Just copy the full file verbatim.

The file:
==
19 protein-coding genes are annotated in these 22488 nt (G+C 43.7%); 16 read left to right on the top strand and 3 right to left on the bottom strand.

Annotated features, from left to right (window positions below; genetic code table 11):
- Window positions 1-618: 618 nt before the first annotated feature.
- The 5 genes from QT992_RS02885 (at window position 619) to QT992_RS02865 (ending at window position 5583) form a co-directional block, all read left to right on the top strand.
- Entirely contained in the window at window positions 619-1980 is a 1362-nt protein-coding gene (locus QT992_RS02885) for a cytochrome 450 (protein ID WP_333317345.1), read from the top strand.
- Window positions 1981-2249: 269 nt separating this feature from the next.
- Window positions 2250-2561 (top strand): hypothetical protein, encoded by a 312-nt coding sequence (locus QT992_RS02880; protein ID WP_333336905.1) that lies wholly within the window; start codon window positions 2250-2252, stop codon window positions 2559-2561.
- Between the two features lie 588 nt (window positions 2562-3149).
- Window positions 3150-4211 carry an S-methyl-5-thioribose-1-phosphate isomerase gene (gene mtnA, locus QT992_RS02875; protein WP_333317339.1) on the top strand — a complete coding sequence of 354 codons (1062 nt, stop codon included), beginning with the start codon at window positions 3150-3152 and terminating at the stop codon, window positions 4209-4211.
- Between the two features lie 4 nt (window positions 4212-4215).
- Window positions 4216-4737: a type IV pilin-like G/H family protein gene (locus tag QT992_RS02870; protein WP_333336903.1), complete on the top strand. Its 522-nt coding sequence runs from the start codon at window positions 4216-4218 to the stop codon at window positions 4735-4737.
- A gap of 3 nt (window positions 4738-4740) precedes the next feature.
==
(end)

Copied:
19 protein-coding genes are annotated in these 22488 nt (G+C 43.7%); 16 read left to right on the top strand and 3 right to left on the bottom strand.

Annotated features, from left to right (window positions below; genetic code table 11):
- Window positions 1-618: 618 nt before the first annotated feature.
- The 5 genes from QT992_RS02885 (at window position 619) to QT992_RS02865 (ending at window position 5583) form a co-directional block, all read left to right on the top strand.
- Entirely contained in the window at window positions 619-1980 is a 1362-nt protein-coding gene (locus QT992_RS02885) for a cytochrome 450 (protein ID WP_333317345.1), read from the top strand.
- Window positions 1981-2249: 269 nt separating this feature from the next.
- Window positions 2250-2561 (top strand): hypothetical protein, encoded by a 312-nt coding sequence (locus QT992_RS02880; protein ID WP_333336905.1) that lies wholly within the window; start codon window positions 2250-2252, stop codon window positions 2559-2561.
- Between the two features lie 588 nt (window positions 2562-3149).
- Window positions 3150-4211 carry an S-methyl-5-thioribose-1-phosphate isomerase gene (gene mtnA, locus QT992_RS02875; protein WP_333317339.1) on the top strand — a complete coding sequence of 354 codons (1062 nt, stop codon included), beginning with the start codon at window positions 3150-3152 and terminating at the stop codon, window positions 4209-4211.
- Between the two features lie 4 nt (window positions 4212-4215).
- Window positions 4216-4737: a type IV pilin-like G/H family protein gene (locus tag QT992_RS02870; protein WP_333336903.1), complete on the top strand. Its 522-nt coding sequence runs from the start codon at window positions 4216-4218 to the stop codon at window positions 4735-4737.
- A gap of 3 nt (window positions 4738-4740) precedes the next feature.